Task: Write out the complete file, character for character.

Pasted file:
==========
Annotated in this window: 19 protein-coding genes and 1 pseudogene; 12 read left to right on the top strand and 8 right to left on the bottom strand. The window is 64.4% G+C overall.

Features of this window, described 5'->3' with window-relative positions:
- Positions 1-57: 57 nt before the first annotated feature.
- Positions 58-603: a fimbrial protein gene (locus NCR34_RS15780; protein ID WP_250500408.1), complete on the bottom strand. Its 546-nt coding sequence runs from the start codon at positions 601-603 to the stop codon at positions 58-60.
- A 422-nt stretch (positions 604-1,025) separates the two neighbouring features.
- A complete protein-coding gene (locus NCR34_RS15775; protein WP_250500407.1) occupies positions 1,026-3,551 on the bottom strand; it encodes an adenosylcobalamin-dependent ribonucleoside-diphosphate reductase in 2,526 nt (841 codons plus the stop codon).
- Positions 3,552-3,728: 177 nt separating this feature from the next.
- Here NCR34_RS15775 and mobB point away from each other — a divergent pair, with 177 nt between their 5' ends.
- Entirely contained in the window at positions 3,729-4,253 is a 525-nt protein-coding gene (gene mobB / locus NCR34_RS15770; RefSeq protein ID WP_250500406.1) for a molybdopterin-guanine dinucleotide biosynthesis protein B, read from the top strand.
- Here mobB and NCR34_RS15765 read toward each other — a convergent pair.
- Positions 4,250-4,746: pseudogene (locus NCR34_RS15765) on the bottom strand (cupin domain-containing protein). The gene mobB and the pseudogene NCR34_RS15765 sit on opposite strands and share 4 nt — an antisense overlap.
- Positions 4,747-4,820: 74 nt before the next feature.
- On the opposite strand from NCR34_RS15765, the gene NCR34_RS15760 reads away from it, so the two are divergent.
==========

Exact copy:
Annotated in this window: 19 protein-coding genes and 1 pseudogene; 12 read left to right on the top strand and 8 right to left on the bottom strand. The window is 64.4% G+C overall.

Features of this window, described 5'->3' with window-relative positions:
- Positions 1-57: 57 nt before the first annotated feature.
- Positions 58-603: a fimbrial protein gene (locus NCR34_RS15780; protein ID WP_250500408.1), complete on the bottom strand. Its 546-nt coding sequence runs from the start codon at positions 601-603 to the stop codon at positions 58-60.
- A 422-nt stretch (positions 604-1,025) separates the two neighbouring features.
- A complete protein-coding gene (locus NCR34_RS15775; protein WP_250500407.1) occupies positions 1,026-3,551 on the bottom strand; it encodes an adenosylcobalamin-dependent ribonucleoside-diphosphate reductase in 2,526 nt (841 codons plus the stop codon).
- Positions 3,552-3,728: 177 nt separating this feature from the next.
- Here NCR34_RS15775 and mobB point away from each other — a divergent pair, with 177 nt between their 5' ends.
- Entirely contained in the window at positions 3,729-4,253 is a 525-nt protein-coding gene (gene mobB / locus NCR34_RS15770; RefSeq protein ID WP_250500406.1) for a molybdopterin-guanine dinucleotide biosynthesis protein B, read from the top strand.
- Here mobB and NCR34_RS15765 read toward each other — a convergent pair.
- Positions 4,250-4,746: pseudogene (locus NCR34_RS15765) on the bottom strand (cupin domain-containing protein). The gene mobB and the pseudogene NCR34_RS15765 sit on opposite strands and share 4 nt — an antisense overlap.
- Positions 4,747-4,820: 74 nt before the next feature.
- On the opposite strand from NCR34_RS15765, the gene NCR34_RS15760 reads away from it, so the two are divergent.